He struck one bar patron in the head with a glass and then began swinging a bar stool, according to D.C. police. One customer tried to subdue the unruly man early Friday, and during the tussle, both tumbled down the stairs of an Adams Morgan tavern, authorities said.

The man who stepped in to help — a 45-year-old former middle school teacher and band bass player — was in critical condition Friday at George Washington University Hospital. A police report said he suffered a fractured skull and a broken neck and was hemorrhaging from the brain.

The alleged instigator of the fracas was in the same hospital, also in critical condition with a fractured skull. D.C. police identified him as James Wood, 37, who lives a block from the bar, and said they charged him with assault with a dangerous weapon.

Authorities said detectives are still investigating the incident.

Friday night, Police Chief Cathy L. Lanier ordered the bar — Rendezvous Lounge in the 2200 block of 18th Street NW — to be closed for four days, deeming it a public-safety hazard, a spokeswoman said. The chief has taken a hard line on violence at liquor establishments: She temporarily revoked the license of the Reef, another Adams Morgan bar, after a stabbing there this month.

Adams Morgan has the highest bar-per-block density in the District and is often packed on weekends. It’s one of the city’s original nightlife districts, and a platoon of police is permanently assigned there in the summer during the night and early morning.

The owners of Rendezvous could not be reached to comment.

Friday’s altercation started about 1:50 a.m., after last call and minutes before closing time. The man who was hit with the glass said in an interview that he knew neither the assailant nor the man who intervened.

He said the attack on him was unprovoked. “I just got hit in the head with something,” said the 38-year-old man, who spoke on the condition of anonymity. He said his attacker came into the bar just as it was closing and immediately made a scene. The few customers remaining were getting ready to leave, he said.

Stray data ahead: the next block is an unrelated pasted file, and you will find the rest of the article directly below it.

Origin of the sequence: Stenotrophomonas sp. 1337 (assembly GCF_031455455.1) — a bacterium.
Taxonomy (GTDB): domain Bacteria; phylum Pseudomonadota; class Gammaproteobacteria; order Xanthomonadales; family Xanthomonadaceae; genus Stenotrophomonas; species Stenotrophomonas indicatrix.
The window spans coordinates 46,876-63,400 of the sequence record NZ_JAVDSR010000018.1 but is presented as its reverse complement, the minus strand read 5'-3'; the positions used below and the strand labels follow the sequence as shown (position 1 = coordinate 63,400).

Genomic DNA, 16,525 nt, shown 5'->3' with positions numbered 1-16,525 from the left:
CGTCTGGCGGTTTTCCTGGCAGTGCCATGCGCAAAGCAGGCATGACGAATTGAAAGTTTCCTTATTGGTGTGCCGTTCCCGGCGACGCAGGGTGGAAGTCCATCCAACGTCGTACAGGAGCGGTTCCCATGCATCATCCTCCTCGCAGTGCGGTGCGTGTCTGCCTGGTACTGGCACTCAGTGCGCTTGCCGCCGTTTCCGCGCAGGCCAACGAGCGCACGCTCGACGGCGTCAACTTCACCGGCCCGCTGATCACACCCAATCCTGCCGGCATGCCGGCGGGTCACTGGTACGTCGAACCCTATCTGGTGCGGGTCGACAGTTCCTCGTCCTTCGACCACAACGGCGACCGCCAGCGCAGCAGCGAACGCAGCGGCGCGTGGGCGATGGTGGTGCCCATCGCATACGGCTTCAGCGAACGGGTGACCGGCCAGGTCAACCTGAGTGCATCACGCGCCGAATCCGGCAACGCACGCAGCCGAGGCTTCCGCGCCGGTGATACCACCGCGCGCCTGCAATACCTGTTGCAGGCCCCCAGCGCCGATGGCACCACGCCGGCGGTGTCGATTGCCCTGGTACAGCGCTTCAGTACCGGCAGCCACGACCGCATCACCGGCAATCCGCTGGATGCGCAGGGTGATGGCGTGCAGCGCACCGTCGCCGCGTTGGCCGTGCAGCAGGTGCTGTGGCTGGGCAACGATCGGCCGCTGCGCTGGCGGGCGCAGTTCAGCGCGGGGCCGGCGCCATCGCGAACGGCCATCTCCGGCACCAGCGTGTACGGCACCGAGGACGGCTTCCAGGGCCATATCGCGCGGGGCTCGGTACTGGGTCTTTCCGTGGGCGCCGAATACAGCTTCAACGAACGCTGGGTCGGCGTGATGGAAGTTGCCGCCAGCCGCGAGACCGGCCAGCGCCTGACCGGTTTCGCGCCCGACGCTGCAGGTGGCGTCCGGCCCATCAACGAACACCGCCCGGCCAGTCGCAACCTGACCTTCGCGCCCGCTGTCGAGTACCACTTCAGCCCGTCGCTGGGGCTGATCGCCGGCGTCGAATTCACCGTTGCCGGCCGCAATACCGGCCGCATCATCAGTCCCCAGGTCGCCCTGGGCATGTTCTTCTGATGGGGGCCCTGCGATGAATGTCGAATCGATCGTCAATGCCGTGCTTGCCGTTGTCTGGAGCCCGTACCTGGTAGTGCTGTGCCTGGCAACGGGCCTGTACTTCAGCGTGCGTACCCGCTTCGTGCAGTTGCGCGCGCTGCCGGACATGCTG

Police said that after the glass was thrown, the man picked up the stool and swung it widely but did not hit anyone. The witness said that after several people wrestled the stool away, the man “was trying to slug everybody.”

Police said that Wood and the 45-year-old patron then grappled near the stairs, and both went down.

Court records show that Wood has had several run-ins with the law in the District and in Montgomery County. He has been convicted of robbery — in connection with a holdup of a Wheaton bank in 2007 — and of assault, in 2006 in Montgomery. Last year in the District, he was charged with threatening a cabdriver, but the case was dismissed. His mother, when reached by phone, declined to comment.

In the robbery case, his attorney initially argued that Wood was not criminally responsible by reason of insanity but withdrew that assertion. Police said he stole $2,700 from the bank after he walked in wearing a suit and a blue ski mask and holding one hand in a brown paper bag. After he left, police said, he shed his suit and put on a sweater swiped from the employee lounge.

Wood pleaded guilty to robbery and was sentenced to 10 years in prison, with all but 18 months suspended.

Court records show that upon his release, he “could not live” at his family’s home in Chevy Chase, so he moved to Adams Morgan.

The mother and sister of the critically injured patron, who live in Colorado, were en route to the District on Friday and could not be reached to comment. A cousin confirmed that the man had been a teacher; a D.C. school system spokeswoman said he had been employed through 2010.

The cousin also confirmed that the victim is a member of a local band, led by a singer from Moscow, that plays a mix of punk and old rock songs.

According to the band’s Web site, the victim started playing country-western music in the Midwest. He plays bass, the site says, “and his bass lines are sure to keep people boogying down all night!”

Emma Brown, Jennifer Jenkins and Dan Morse contributed to this report.